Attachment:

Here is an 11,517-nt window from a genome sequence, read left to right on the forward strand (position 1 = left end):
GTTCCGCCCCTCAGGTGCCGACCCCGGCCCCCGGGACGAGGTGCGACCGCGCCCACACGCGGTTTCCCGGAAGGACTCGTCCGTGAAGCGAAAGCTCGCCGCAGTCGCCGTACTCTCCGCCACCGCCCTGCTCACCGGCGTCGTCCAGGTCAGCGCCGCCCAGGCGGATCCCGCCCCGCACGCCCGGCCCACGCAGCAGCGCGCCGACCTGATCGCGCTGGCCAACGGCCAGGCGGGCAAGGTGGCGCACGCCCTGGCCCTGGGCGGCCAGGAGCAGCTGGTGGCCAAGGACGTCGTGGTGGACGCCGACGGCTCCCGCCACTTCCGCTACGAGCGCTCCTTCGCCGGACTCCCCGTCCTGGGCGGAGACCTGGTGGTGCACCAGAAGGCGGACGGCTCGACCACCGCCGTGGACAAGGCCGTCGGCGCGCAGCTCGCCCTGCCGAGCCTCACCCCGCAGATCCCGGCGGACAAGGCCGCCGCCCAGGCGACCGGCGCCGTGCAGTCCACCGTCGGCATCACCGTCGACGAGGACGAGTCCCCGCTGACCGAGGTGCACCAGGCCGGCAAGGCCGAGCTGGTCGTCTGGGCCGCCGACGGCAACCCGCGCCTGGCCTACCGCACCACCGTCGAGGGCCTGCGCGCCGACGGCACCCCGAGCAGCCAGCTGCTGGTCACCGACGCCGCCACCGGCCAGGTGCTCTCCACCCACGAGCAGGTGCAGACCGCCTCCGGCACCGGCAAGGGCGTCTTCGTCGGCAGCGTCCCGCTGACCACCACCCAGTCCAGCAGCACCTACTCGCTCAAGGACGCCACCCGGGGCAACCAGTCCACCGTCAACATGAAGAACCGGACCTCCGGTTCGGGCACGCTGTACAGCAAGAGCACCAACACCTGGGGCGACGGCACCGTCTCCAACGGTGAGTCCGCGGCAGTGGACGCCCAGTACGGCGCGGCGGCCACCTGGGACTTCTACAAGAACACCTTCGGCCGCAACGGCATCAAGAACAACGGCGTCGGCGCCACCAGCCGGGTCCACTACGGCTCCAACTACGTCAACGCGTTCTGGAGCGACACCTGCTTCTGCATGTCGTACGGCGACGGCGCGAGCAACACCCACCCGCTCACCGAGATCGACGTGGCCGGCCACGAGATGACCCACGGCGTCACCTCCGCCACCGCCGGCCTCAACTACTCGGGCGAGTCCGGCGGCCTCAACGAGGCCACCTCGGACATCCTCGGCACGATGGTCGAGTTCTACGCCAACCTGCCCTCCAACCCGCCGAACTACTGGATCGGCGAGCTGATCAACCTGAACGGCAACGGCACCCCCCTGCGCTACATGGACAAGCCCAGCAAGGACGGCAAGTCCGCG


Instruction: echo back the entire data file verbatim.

Here is an 11,517-nt window from a genome sequence, read left to right on the forward strand (position 1 = left end):
GTTCCGCCCCTCAGGTGCCGACCCCGGCCCCCGGGACGAGGTGCGACCGCGCCCACACGCGGTTTCCCGGAAGGACTCGTCCGTGAAGCGAAAGCTCGCCGCAGTCGCCGTACTCTCCGCCACCGCCCTGCTCACCGGCGTCGTCCAGGTCAGCGCCGCCCAGGCGGATCCCGCCCCGCACGCCCGGCCCACGCAGCAGCGCGCCGACCTGATCGCGCTGGCCAACGGCCAGGCGGGCAAGGTGGCGCACGCCCTGGCCCTGGGCGGCCAGGAGCAGCTGGTGGCCAAGGACGTCGTGGTGGACGCCGACGGCTCCCGCCACTTCCGCTACGAGCGCTCCTTCGCCGGACTCCCCGTCCTGGGCGGAGACCTGGTGGTGCACCAGAAGGCGGACGGCTCGACCACCGCCGTGGACAAGGCCGTCGGCGCGCAGCTCGCCCTGCCGAGCCTCACCCCGCAGATCCCGGCGGACAAGGCCGCCGCCCAGGCGACCGGCGCCGTGCAGTCCACCGTCGGCATCACCGTCGACGAGGACGAGTCCCCGCTGACCGAGGTGCACCAGGCCGGCAAGGCCGAGCTGGTCGTCTGGGCCGCCGACGGCAACCCGCGCCTGGCCTACCGCACCACCGTCGAGGGCCTGCGCGCCGACGGCACCCCGAGCAGCCAGCTGCTGGTCACCGACGCCGCCACCGGCCAGGTGCTCTCCACCCACGAGCAGGTGCAGACCGCCTCCGGCACCGGCAAGGGCGTCTTCGTCGGCAGCGTCCCGCTGACCACCACCCAGTCCAGCAGCACCTACTCGCTCAAGGACGCCACCCGGGGCAACCAGTCCACCGTCAACATGAAGAACCGGACCTCCGGTTCGGGCACGCTGTACAGCAAGAGCACCAACACCTGGGGCGACGGCACCGTCTCCAACGGTGAGTCCGCGGCAGTGGACGCCCAGTACGGCGCGGCGGCCACCTGGGACTTCTACAAGAACACCTTCGGCCGCAACGGCATCAAGAACAACGGCGTCGGCGCCACCAGCCGGGTCCACTACGGCTCCAACTACGTCAACGCGTTCTGGAGCGACACCTGCTTCTGCATGTCGTACGGCGACGGCGCGAGCAACACCCACCCGCTCACCGAGATCGACGTGGCCGGCCACGAGATGACCCACGGCGTCACCTCCGCCACCGCCGGCCTCAACTACTCGGGCGAGTCCGGCGGCCTCAACGAGGCCACCTCGGACATCCTCGGCACGATGGTCGAGTTCTACGCCAACCTGCCCTCCAACCCGCCGAACTACTGGATCGGCGAGCTGATCAACCTGAACGGCAACGGCACCCCCCTGCGCTACATGGACAAGCCCAGCAAGGACGGCAAGTCCGCG